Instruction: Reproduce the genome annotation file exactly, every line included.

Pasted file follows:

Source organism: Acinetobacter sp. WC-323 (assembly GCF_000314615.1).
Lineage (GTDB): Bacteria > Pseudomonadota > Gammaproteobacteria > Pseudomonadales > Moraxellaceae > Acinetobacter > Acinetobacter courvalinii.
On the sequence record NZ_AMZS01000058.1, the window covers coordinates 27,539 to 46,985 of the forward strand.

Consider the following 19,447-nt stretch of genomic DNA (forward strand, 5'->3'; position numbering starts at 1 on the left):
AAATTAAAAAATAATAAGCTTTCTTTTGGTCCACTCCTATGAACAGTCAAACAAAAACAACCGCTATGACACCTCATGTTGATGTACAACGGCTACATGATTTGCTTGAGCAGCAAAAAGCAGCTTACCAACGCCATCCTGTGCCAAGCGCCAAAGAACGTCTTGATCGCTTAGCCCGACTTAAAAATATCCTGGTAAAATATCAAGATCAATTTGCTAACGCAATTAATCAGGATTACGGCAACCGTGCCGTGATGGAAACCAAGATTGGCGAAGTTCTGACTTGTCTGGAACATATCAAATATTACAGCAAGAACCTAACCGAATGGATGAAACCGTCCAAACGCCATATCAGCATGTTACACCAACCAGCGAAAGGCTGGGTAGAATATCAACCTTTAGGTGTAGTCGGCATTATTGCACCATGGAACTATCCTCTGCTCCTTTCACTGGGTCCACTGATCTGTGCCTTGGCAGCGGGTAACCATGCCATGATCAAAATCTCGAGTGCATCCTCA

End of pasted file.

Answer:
Source organism: Acinetobacter sp. WC-323 (assembly GCF_000314615.1).
Lineage (GTDB): Bacteria > Pseudomonadota > Gammaproteobacteria > Pseudomonadales > Moraxellaceae > Acinetobacter > Acinetobacter courvalinii.
On the sequence record NZ_AMZS01000058.1, the window covers coordinates 27,539 to 46,985 of the forward strand.

Consider the following 19,447-nt stretch of genomic DNA (forward strand, 5'->3'; position numbering starts at 1 on the left):
AAATTAAAAAATAATAAGCTTTCTTTTGGTCCACTCCTATGAACAGTCAAACAAAAACAACCGCTATGACACCTCATGTTGATGTACAACGGCTACATGATTTGCTTGAGCAGCAAAAAGCAGCTTACCAACGCCATCCTGTGCCAAGCGCCAAAGAACGTCTTGATCGCTTAGCCCGACTTAAAAATATCCTGGTAAAATATCAAGATCAATTTGCTAACGCAATTAATCAGGATTACGGCAACCGTGCCGTGATGGAAACCAAGATTGGCGAAGTTCTGACTTGTCTGGAACATATCAAATATTACAGCAAGAACCTAACCGAATGGATGAAACCGTCCAAACGCCATATCAGCATGTTACACCAACCAGCGAAAGGCTGGGTAGAATATCAACCTTTAGGTGTAGTCGGCATTATTGCACCATGGAACTATCCTCTGCTCCTTTCACTGGGTCCACTGATCTGTGCCTTGGCAGCGGGTAACCATGCCATGATCAAAATCTCGAGTGCATCCTCA